APT37 is a known, sophisticated North Korean state-backed actor that has historically leveraged Internet Explorer zero-days to target North Korean defectors, government officials, journalists, and activists in South Korea.
CVE-2022-41128 was patched by Microsoft on November 8, 2022. According to Microsoft, “this vulnerability requires that a user with an affected version of Windows access a malicious server. An attacker would have to host a specially crafted server share or website. An attacker would have no way to force users to visit this specially crafted server share or website, but would have to convince them to visit the server share or website, typically by way of an enticement in an email or chat message.”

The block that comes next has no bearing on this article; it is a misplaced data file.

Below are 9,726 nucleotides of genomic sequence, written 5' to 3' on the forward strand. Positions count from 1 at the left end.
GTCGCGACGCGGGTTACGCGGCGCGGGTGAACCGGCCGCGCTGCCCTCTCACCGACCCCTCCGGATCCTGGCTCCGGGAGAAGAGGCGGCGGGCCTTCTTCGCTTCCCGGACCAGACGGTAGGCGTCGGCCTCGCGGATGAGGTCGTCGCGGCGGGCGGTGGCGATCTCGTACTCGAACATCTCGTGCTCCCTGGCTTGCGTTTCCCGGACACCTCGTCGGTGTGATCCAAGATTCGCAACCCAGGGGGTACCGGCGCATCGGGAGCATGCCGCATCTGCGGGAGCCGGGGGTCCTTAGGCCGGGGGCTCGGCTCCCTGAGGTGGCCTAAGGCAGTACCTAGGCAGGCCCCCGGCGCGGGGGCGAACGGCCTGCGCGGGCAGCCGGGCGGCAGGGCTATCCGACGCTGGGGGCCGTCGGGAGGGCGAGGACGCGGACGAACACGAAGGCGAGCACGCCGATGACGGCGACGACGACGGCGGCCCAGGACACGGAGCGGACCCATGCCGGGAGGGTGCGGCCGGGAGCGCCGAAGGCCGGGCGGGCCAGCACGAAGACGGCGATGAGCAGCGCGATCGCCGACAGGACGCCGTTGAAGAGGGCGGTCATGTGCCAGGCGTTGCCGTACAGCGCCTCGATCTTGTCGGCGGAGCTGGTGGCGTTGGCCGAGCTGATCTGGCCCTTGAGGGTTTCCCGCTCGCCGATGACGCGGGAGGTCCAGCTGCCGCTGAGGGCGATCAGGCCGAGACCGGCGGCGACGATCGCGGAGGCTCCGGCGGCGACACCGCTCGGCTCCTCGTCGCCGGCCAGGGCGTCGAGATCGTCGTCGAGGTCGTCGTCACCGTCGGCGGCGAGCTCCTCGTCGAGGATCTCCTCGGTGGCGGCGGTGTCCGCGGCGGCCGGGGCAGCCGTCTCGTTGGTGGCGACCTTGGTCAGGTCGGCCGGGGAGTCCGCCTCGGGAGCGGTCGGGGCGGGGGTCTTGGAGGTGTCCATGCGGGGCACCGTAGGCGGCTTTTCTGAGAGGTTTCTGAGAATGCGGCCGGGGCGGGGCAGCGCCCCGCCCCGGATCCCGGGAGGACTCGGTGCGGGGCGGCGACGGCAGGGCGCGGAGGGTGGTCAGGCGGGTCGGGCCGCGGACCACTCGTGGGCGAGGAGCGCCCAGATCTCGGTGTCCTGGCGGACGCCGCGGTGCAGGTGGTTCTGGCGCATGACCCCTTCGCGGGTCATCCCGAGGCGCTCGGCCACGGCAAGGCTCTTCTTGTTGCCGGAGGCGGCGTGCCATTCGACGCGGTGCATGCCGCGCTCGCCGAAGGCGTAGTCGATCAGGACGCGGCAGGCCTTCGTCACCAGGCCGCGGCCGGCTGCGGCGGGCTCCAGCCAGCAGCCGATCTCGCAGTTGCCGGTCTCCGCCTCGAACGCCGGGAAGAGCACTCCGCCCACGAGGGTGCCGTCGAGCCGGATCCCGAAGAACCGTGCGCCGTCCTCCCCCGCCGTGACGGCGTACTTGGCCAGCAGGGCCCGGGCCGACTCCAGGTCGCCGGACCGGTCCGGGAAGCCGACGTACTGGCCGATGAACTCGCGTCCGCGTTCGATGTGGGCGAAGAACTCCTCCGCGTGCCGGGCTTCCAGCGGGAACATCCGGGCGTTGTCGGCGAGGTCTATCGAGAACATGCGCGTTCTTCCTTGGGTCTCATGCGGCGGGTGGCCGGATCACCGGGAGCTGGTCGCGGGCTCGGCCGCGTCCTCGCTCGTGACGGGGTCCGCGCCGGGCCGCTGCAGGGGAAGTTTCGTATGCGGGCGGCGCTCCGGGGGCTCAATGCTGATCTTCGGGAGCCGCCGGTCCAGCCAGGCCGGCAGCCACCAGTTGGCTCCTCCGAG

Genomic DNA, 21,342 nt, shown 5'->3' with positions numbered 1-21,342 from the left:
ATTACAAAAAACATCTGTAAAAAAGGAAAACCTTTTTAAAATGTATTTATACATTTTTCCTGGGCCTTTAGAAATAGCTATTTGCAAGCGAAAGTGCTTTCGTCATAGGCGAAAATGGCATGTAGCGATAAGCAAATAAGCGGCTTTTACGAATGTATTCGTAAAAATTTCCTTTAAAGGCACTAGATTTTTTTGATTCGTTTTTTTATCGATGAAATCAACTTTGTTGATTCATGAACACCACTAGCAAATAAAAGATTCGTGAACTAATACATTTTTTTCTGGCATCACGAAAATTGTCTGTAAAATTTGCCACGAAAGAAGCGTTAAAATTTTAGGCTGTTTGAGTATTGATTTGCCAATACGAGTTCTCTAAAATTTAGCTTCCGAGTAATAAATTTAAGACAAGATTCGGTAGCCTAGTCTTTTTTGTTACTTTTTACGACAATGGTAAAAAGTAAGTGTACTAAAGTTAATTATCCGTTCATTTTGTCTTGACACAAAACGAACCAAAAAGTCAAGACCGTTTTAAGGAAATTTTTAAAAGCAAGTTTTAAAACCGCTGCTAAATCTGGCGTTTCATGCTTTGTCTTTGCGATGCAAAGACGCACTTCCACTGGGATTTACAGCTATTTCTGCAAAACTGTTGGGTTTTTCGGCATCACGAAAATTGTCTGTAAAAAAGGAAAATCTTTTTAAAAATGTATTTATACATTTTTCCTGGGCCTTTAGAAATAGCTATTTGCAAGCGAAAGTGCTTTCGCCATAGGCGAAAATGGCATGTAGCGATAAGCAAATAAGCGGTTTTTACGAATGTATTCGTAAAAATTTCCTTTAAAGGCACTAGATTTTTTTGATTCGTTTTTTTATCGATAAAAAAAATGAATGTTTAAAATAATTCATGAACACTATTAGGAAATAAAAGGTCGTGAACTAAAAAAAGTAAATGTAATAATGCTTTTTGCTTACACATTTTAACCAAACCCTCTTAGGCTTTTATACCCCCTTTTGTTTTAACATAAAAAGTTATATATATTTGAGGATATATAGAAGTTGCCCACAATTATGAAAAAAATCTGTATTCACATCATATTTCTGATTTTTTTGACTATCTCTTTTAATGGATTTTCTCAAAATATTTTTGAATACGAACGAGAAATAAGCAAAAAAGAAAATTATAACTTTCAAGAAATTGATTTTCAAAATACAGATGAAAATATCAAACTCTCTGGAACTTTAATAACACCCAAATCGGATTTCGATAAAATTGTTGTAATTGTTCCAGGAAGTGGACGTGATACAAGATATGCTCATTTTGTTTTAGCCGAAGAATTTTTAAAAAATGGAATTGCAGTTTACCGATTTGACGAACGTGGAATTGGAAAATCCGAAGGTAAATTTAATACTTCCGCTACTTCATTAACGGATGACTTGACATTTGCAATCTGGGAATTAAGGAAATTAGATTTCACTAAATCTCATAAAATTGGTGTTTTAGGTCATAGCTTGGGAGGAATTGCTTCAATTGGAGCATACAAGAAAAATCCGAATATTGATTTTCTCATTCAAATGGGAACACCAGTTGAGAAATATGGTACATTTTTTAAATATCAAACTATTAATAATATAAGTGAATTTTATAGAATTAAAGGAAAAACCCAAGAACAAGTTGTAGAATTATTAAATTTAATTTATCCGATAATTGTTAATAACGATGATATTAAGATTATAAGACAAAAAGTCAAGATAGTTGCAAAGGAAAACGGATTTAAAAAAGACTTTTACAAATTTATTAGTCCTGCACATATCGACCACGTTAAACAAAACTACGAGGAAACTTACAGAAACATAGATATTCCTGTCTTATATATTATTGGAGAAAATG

According to Google researchers, multiple South Korean users submitted malicious Microsoft Office documents to VirusTotal. The documents used national tragedies in South Korea as lure themes and downloads a rich text file (RTF) remote template, which downloads remote HTML content.
Users need to disable protected view on the document for the remote RTF template to download. The exploit verifies that the cookie is set before launching and reports to the C2 server before and after executing. According to Google researchers, “the delivered shellcode uses a custom hashing algorithm to resolve Windows APIs. The shellcode erases all traces of exploitation by clearing the Internet Explorer cache and history before downloading the next stage.”
Google researchers were not able to determine the final payload of the campaign.
Google researchers provided the following indicators of compromise (IOCs):
|08f93351d0d3905bee5b0c2b9215d448abb0d3cf49c0f8b666c46df4fcc007cb||SHA256||Remote RTF Template|